Armenian Research Center
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Dr. Aram Janigian


Dr. Janigian was born December 3, 1937, in Melvindale, Michigan, and moved to Detroit as a boy. After graduating from Cass Technical High School in 1955, he obtained a bachelor's degree at the University of Detroit, majoring in pre-med. He then received his medical degree from the Des Moines University College of Osteopathic Medicine and Surgery in Iowa.

After interning at Cuyahoga Falls (near Akron, Ohio) General Hospital, he practiced in Madison Heights and Southfield, Michigan, before settling in Detroit in 1980. He was affiliated with Garden City Hospital Osteopathic. In total, Dr. Janigian was in family practice for 35 years, retiring in 1999. His medical service enabled him to fulfill his greatest love, which was to give to others, listen to their words attentively, and extending his hands to heal.

Dr. Janigian was a member of the AOA (American Osteopathic Association), the Michigan Osteopathic Association (MOA), and the Wayne County (Michigan) Osteopathic Association. He served in the MOA House of Delegates from 1975 onwards.

Dr. Janigian's life exemplified his service as a caregiver and doctor. His gentle, tender, humble, and friendly demeanor through his years of dedicated ministry of healing is a testimony to what he was as a person and child of God placed on this earth to accomplish.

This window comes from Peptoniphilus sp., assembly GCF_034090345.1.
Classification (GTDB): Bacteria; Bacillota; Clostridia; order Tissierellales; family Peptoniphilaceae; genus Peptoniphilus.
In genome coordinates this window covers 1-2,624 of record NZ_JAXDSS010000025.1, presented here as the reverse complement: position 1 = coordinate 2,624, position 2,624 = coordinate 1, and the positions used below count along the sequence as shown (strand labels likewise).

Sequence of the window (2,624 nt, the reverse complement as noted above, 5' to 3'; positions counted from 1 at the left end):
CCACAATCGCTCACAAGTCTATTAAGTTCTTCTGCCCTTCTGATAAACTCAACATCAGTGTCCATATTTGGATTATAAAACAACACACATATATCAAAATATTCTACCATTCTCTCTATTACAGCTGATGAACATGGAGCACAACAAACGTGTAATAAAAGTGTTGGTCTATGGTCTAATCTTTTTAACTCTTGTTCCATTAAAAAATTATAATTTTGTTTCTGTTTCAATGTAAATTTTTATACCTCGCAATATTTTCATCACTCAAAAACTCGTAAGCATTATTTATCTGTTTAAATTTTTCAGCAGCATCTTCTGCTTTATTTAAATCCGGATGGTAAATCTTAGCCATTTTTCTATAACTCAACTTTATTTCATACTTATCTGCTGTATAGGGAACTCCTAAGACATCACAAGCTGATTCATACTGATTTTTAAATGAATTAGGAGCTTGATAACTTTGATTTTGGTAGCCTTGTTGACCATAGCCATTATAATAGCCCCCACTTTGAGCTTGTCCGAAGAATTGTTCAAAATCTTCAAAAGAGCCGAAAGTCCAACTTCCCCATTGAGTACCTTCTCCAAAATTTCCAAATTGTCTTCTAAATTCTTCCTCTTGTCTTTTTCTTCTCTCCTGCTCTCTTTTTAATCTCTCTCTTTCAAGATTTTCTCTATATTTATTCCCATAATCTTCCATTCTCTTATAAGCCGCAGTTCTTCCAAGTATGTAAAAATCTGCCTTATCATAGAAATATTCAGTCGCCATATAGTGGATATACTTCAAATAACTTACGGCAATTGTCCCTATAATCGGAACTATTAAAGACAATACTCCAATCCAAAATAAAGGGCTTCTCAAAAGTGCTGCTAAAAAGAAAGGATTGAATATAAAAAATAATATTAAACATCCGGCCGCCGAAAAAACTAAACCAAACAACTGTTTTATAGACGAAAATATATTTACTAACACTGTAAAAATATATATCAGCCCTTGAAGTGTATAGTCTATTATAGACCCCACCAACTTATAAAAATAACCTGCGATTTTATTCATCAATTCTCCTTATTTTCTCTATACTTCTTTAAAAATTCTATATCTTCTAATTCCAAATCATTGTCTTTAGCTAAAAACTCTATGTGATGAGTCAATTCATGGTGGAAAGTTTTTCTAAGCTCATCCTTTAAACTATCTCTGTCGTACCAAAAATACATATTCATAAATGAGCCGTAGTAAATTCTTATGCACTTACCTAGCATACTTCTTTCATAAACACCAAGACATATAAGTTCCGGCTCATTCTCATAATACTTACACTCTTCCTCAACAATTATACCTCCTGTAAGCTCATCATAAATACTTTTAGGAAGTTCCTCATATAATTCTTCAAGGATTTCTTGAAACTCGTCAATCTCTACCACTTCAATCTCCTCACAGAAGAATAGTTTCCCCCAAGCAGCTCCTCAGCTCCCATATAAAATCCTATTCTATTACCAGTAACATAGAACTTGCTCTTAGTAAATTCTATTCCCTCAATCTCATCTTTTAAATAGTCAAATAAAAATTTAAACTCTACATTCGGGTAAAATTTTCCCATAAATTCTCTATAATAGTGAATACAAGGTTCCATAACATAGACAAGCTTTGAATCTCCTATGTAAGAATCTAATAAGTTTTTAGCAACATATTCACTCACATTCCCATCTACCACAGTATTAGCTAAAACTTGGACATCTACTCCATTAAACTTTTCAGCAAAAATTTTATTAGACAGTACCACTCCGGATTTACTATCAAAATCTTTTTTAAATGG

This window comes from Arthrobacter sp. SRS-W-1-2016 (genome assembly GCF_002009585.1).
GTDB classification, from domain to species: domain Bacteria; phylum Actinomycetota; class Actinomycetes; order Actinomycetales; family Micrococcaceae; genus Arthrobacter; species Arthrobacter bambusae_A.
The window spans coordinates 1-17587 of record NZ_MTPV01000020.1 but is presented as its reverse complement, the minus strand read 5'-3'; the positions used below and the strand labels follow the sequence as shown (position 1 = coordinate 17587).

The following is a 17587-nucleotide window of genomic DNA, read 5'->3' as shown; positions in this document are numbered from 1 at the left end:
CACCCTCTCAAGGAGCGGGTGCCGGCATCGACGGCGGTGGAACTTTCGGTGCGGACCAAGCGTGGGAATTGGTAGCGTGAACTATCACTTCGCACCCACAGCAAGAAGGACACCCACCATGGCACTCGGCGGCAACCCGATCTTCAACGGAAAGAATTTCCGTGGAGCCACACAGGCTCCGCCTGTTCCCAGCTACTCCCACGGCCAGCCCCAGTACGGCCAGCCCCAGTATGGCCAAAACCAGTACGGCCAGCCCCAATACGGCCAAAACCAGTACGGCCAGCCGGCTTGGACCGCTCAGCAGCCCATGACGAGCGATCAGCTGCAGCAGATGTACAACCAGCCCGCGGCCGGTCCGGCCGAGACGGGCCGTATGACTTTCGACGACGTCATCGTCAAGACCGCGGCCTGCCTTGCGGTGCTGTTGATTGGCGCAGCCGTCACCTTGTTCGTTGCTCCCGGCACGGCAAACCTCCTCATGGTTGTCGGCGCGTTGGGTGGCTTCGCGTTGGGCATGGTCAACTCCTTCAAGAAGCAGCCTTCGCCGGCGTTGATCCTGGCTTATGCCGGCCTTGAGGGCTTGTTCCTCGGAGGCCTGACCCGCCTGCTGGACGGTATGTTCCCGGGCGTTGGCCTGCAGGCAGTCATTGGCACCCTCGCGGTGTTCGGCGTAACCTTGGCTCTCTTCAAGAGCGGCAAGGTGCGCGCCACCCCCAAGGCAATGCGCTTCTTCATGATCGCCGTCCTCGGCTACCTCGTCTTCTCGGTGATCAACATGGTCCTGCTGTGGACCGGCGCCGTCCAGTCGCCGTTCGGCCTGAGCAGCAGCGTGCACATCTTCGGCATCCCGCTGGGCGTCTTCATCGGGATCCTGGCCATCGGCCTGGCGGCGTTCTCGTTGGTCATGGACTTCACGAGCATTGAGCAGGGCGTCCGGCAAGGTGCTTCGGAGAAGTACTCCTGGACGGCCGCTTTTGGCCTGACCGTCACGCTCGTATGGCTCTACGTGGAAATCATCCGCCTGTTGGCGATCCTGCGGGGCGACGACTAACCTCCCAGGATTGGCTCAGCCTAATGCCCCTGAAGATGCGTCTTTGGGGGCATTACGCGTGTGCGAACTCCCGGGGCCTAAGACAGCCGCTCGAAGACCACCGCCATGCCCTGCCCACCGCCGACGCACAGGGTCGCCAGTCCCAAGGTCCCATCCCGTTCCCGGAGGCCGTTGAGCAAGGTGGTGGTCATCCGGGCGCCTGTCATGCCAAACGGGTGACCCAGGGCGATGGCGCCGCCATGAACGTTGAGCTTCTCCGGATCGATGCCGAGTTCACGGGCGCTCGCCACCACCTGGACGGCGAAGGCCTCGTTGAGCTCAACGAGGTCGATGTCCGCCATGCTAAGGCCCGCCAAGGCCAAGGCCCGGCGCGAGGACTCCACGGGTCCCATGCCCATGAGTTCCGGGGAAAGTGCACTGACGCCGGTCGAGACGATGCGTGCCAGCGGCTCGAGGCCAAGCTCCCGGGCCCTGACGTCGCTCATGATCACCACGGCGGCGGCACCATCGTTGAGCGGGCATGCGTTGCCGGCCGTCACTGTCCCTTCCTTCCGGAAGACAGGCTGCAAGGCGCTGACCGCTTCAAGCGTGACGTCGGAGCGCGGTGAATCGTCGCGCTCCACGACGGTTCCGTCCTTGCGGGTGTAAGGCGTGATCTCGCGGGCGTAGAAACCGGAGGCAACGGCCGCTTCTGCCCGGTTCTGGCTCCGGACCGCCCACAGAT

Dr. Janigian's years of service to the Detroit community led to recognition through his election as President of the Westside Detroit Lions Club for 1986-1987, and as a Deputy District Governor of the Lions for 1988-1989. At the time of his sudden passing at home on November 1, 1999, he was serving as Vice President of the Council of Lions Clubs of Metropolitan Detroit. He was also named a Melvin Jones Fellow by the Lions Club International in 1995.

Dr. Janigian was active in the AGBU Intermediate Chapter, the Men's Society of St. John's, and the Knights of Vartan, as well as Detroit West Side Lions Club and the Detroit Institute of Arts; however, the Armenian Research Center was always close to his heart. His $94,000 legacy is the largest single such posthumous legacy the Armenian Research Center has ever received.

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